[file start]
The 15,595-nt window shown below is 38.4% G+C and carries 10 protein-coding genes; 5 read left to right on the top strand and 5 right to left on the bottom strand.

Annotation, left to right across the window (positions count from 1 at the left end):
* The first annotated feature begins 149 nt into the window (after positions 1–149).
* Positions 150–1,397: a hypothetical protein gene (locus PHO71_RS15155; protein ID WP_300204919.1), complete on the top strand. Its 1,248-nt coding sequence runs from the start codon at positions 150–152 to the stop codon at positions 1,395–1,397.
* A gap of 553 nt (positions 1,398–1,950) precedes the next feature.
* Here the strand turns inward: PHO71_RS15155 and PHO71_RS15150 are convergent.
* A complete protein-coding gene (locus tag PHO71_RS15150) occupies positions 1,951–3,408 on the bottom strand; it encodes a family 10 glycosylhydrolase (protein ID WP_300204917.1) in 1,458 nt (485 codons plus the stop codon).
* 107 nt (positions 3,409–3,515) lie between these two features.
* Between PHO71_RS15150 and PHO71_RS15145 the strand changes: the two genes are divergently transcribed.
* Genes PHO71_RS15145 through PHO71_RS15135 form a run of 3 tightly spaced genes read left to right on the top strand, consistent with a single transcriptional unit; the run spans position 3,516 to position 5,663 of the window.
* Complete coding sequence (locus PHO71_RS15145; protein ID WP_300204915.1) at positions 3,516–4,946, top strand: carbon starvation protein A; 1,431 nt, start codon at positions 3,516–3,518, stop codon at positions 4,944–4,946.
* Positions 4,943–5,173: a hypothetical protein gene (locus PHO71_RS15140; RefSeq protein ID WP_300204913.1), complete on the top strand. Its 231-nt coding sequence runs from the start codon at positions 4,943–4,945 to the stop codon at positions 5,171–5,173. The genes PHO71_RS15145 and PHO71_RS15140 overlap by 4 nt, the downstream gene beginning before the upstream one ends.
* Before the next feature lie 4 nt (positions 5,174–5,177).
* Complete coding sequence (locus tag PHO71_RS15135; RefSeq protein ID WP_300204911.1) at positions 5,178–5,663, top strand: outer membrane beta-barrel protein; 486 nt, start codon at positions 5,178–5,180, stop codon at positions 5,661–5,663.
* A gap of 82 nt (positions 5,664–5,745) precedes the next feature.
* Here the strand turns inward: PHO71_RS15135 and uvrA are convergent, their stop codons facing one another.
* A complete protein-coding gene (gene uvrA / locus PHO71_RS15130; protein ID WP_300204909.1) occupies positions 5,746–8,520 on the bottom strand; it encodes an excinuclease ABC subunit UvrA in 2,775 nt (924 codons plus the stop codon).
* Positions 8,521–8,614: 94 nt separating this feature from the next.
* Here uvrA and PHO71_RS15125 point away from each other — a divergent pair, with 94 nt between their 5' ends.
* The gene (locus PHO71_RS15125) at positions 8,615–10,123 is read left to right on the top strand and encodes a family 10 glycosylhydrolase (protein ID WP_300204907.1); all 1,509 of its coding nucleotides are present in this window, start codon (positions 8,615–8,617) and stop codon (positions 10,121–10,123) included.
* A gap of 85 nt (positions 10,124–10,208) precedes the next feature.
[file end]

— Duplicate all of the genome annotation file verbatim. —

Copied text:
The 15,595-nt window shown below is 38.4% G+C and carries 10 protein-coding genes; 5 read left to right on the top strand and 5 right to left on the bottom strand.

Annotation, left to right across the window (positions count from 1 at the left end):
* The first annotated feature begins 149 nt into the window (after positions 1–149).
* Positions 150–1,397: a hypothetical protein gene (locus PHO71_RS15155; protein ID WP_300204919.1), complete on the top strand. Its 1,248-nt coding sequence runs from the start codon at positions 150–152 to the stop codon at positions 1,395–1,397.
* A gap of 553 nt (positions 1,398–1,950) precedes the next feature.
* Here the strand turns inward: PHO71_RS15155 and PHO71_RS15150 are convergent.
* A complete protein-coding gene (locus tag PHO71_RS15150) occupies positions 1,951–3,408 on the bottom strand; it encodes a family 10 glycosylhydrolase (protein ID WP_300204917.1) in 1,458 nt (485 codons plus the stop codon).
* 107 nt (positions 3,409–3,515) lie between these two features.
* Between PHO71_RS15150 and PHO71_RS15145 the strand changes: the two genes are divergently transcribed.
* Genes PHO71_RS15145 through PHO71_RS15135 form a run of 3 tightly spaced genes read left to right on the top strand, consistent with a single transcriptional unit; the run spans position 3,516 to position 5,663 of the window.
* Complete coding sequence (locus PHO71_RS15145; protein ID WP_300204915.1) at positions 3,516–4,946, top strand: carbon starvation protein A; 1,431 nt, start codon at positions 3,516–3,518, stop codon at positions 4,944–4,946.
* Positions 4,943–5,173: a hypothetical protein gene (locus PHO71_RS15140; RefSeq protein ID WP_300204913.1), complete on the top strand. Its 231-nt coding sequence runs from the start codon at positions 4,943–4,945 to the stop codon at positions 5,171–5,173. The genes PHO71_RS15145 and PHO71_RS15140 overlap by 4 nt, the downstream gene beginning before the upstream one ends.
* Before the next feature lie 4 nt (positions 5,174–5,177).
* Complete coding sequence (locus tag PHO71_RS15135; RefSeq protein ID WP_300204911.1) at positions 5,178–5,663, top strand: outer membrane beta-barrel protein; 486 nt, start codon at positions 5,178–5,180, stop codon at positions 5,661–5,663.
* A gap of 82 nt (positions 5,664–5,745) precedes the next feature.
* Here the strand turns inward: PHO71_RS15135 and uvrA are convergent, their stop codons facing one another.
* A complete protein-coding gene (gene uvrA / locus PHO71_RS15130; protein ID WP_300204909.1) occupies positions 5,746–8,520 on the bottom strand; it encodes an excinuclease ABC subunit UvrA in 2,775 nt (924 codons plus the stop codon).
* Positions 8,521–8,614: 94 nt separating this feature from the next.
* Here uvrA and PHO71_RS15125 point away from each other — a divergent pair, with 94 nt between their 5' ends.
* The gene (locus PHO71_RS15125) at positions 8,615–10,123 is read left to right on the top strand and encodes a family 10 glycosylhydrolase (protein ID WP_300204907.1); all 1,509 of its coding nucleotides are present in this window, start codon (positions 8,615–8,617) and stop codon (positions 10,121–10,123) included.
* A gap of 85 nt (positions 10,124–10,208) precedes the next feature.